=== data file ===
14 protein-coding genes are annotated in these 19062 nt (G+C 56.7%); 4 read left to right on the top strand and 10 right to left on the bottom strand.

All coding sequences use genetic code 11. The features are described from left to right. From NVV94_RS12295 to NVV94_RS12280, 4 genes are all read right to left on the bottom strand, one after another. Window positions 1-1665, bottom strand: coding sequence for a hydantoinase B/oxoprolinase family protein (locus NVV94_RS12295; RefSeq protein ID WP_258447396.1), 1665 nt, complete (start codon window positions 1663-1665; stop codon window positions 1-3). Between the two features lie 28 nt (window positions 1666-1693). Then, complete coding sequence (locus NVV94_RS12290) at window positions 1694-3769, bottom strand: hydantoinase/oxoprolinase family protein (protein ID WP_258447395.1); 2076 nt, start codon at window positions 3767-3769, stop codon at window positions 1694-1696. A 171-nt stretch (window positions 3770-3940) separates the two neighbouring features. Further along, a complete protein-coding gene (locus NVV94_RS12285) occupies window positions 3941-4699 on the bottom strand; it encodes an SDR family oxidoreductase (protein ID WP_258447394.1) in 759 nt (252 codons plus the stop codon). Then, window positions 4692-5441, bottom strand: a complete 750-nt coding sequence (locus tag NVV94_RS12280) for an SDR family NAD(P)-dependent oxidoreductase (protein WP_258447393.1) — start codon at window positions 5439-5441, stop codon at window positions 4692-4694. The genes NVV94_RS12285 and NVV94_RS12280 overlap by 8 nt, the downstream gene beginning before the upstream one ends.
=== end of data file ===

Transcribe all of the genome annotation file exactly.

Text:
14 protein-coding genes are annotated in these 19062 nt (G+C 56.7%); 4 read left to right on the top strand and 10 right to left on the bottom strand.

All coding sequences use genetic code 11. The features are described from left to right. From NVV94_RS12295 to NVV94_RS12280, 4 genes are all read right to left on the bottom strand, one after another. Window positions 1-1665, bottom strand: coding sequence for a hydantoinase B/oxoprolinase family protein (locus NVV94_RS12295; RefSeq protein ID WP_258447396.1), 1665 nt, complete (start codon window positions 1663-1665; stop codon window positions 1-3). Between the two features lie 28 nt (window positions 1666-1693). Then, complete coding sequence (locus NVV94_RS12290) at window positions 1694-3769, bottom strand: hydantoinase/oxoprolinase family protein (protein ID WP_258447395.1); 2076 nt, start codon at window positions 3767-3769, stop codon at window positions 1694-1696. A 171-nt stretch (window positions 3770-3940) separates the two neighbouring features. Further along, a complete protein-coding gene (locus NVV94_RS12285) occupies window positions 3941-4699 on the bottom strand; it encodes an SDR family oxidoreductase (protein ID WP_258447394.1) in 759 nt (252 codons plus the stop codon). Then, window positions 4692-5441, bottom strand: a complete 750-nt coding sequence (locus tag NVV94_RS12280) for an SDR family NAD(P)-dependent oxidoreductase (protein WP_258447393.1) — start codon at window positions 5439-5441, stop codon at window positions 4692-4694. The genes NVV94_RS12285 and NVV94_RS12280 overlap by 8 nt, the downstream gene beginning before the upstream one ends.